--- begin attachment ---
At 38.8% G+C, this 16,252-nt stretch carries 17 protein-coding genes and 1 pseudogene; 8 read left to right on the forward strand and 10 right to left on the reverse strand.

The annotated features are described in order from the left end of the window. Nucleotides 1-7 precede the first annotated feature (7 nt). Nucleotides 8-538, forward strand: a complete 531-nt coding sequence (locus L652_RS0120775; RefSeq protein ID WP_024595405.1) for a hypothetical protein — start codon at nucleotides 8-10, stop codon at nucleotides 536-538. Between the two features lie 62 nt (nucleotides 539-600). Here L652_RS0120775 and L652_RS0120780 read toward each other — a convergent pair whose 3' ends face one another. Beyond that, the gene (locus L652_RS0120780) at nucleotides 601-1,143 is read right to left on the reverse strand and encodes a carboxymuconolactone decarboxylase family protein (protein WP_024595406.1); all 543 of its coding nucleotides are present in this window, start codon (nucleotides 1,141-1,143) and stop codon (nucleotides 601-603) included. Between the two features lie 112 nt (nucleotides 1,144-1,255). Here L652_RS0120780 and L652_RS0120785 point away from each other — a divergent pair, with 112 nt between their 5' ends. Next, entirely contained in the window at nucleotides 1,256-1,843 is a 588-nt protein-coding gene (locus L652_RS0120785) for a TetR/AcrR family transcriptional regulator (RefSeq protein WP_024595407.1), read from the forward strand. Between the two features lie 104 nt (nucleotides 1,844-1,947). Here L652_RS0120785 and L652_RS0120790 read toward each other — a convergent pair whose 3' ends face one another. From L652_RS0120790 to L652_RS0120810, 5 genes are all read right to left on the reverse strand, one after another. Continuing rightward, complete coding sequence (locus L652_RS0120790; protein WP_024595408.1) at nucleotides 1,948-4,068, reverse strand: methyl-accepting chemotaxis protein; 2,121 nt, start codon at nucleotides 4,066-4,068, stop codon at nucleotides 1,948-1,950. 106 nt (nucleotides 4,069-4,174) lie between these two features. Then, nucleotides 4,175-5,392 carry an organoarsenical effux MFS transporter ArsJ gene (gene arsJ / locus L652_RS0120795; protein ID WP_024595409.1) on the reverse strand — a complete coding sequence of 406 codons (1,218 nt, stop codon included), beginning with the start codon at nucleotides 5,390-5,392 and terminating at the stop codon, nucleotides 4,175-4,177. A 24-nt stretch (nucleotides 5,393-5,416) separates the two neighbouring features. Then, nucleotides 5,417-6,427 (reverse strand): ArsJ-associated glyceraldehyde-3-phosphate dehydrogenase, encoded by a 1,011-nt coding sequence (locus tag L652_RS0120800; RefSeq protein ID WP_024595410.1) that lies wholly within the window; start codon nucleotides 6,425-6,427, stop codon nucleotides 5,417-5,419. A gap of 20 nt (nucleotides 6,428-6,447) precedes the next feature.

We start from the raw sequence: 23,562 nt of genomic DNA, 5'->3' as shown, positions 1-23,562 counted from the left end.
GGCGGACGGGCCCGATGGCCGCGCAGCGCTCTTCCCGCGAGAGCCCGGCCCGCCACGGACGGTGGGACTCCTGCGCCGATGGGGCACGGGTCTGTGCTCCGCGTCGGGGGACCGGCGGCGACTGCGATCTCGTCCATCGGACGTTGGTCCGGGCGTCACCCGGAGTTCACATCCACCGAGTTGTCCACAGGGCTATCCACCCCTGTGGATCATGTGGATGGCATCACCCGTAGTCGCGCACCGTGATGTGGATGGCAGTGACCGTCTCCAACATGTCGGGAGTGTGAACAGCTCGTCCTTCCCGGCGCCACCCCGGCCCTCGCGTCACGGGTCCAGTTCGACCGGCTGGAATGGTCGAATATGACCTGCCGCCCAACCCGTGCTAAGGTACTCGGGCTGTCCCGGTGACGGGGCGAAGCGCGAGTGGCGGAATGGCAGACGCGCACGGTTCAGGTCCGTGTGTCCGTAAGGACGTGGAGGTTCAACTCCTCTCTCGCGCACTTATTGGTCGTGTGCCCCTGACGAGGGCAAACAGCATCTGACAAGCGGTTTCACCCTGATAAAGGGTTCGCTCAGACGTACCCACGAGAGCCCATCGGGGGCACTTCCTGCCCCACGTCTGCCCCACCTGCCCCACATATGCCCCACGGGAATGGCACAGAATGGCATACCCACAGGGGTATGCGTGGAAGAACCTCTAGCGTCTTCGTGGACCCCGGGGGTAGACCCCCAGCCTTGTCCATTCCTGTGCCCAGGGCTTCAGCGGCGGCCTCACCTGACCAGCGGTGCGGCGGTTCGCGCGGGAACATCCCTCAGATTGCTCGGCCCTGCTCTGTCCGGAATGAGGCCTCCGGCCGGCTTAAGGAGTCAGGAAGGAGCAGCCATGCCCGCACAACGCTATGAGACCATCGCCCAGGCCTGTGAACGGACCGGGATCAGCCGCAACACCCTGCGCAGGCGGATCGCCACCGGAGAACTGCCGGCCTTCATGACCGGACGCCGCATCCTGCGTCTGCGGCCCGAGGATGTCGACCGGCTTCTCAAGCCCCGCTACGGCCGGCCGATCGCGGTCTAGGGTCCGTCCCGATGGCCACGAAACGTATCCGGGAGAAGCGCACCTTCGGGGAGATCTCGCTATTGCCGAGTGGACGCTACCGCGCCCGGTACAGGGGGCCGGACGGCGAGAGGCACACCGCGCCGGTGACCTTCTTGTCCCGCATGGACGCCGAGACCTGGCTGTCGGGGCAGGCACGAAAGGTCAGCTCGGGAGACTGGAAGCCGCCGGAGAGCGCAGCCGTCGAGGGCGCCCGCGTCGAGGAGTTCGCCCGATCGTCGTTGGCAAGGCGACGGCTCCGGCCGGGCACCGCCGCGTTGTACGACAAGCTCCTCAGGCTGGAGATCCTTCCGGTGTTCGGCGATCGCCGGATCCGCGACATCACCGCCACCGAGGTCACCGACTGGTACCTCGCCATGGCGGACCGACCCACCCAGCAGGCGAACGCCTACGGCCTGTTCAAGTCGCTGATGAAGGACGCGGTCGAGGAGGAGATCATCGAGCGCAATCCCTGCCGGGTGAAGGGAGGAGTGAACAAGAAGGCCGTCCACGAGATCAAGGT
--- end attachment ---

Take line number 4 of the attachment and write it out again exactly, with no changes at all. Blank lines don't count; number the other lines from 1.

GGCGGACGGGCCCGATGGCCGCGCAGCGCTCTTCCCGCGAGAGCCCGGCCCGCCACGGACGGTGGGACTCCTGCGCCGATGGGGCACGGGTCTGTGCTCCGCGTCGGGGGACCGGCGGCGACTGCGATCTCGTCCATCGGACGTTGGTCCGGGCGTCACCCGGAGTTCACATCCACCGAGTTGTCCACAGGGCTATCCACCCCTGTGGATCATGTGGATGGCATCACCCGTAGTCGCGCACCGTGATGTGGATGGCAGTGACCGTCTCCAACATGTCGGGAGTGTGAACAGCTCGTCCTTCCCGGCGCCACCCCGGCCCTCGCGTCACGGGTCCAGTTCGACCGGCTGGAATGGTCGAATATGACCTGCCGCCCAACCCGTGCTAAGGTACTCGGGCTGTCCCGGTGACGGGGCGAAGCGCGAGTGGCGGAATGGCAGACGCGCACGGTTCAGGTCCGTGTGTCCGTAAGGACGTGGAGGTTCAACTCCTCTCTCGCGCACTTATTGGTCGTGTGCCCCTGACGAGGGCAAACAGCATCTGACAAGCGGTTTCACCCTGATAAAGGGTTCGCTCAGACGTACCCACGAGAGCCCATCGGGGGCACTTCCTGCCCCACGTCTGCCCCACCTGCCCCACATATGCCCCACGGGAATGGCACAGAATGGCATACCCACAGGGGTATGCGTGGAAGAACCTCTAGCGTCTTCGTGGACCCCGGGGGTAGACCCCCAGCCTTGTCCATTCCTGTGCCCAGGGCTTCAGCGGCGGCCTCACCTGACCAGCGGTGCGGCGGTTCGCGCGGGAACATCCCTCAGATTGCTCGGCCCTGCTCTGTCCGGAATGAGGCCTCCGGCCGGCTTAAGGAGTCAGGAAGGAGCAGCCATGCCCGCACAACGCTATGAGACCATCGCCCAGGCCTGTGAACGGACCGGGATCAGCCGCAACACCCTGCGCAGGCGGATCGCCACCGGAGAACTGCCGGCCTTCATGACCGGACGCCGCATCCTGCGTCTGCGGCCCGAGGATGTCGACCGGCTTCTCAAGCCCCGCTACGGCCGGCCGATCGCGGTCTAGGGTCCGTCCCGATGGCCACGAAACGTATCCGGGAGAAGCGCACCTTCGGGGAGATCTCGCTATTGCCGAGTGGACGCTACCGCGCCCGGTACAGGGGGCCGGACGGCGAGAGGCACACCGCGCCGGTGACCTTCTTGTCCCGCATGGACGCCGAGACCTGGCTGTCGGGGCAGGCACGAAAGGTCAGCTCGGGAGACTGGAAGCCGCCGGAGAGCGCAGCCGTCGAGGGCGCCCGCGTCGAGGAGTTCGCCCGATCGTCGTTGGCAAGGCGACGGCTCCGGCCGGGCACCGCCGCGTTGTACGACAAGCTCCTCAGGCTGGAGATCCTTCCGGTGTTCGGCGATCGCCGGATCCGCGACATCACCGCCACCGAGGTCACCGACTGGTACCTCGCCATGGCGGACCGACCCACCCAGCAGGCGAACGCCTACGGCCTGTTCAAGTCGCTGATGAAGGACGCGGTCGAGGAGGAGATCATCGAGCGCAATCCCTGCCGGGTGAAGGGAGGAGTGAACAAGAAGGCCGTCCACGAGATCAAGGT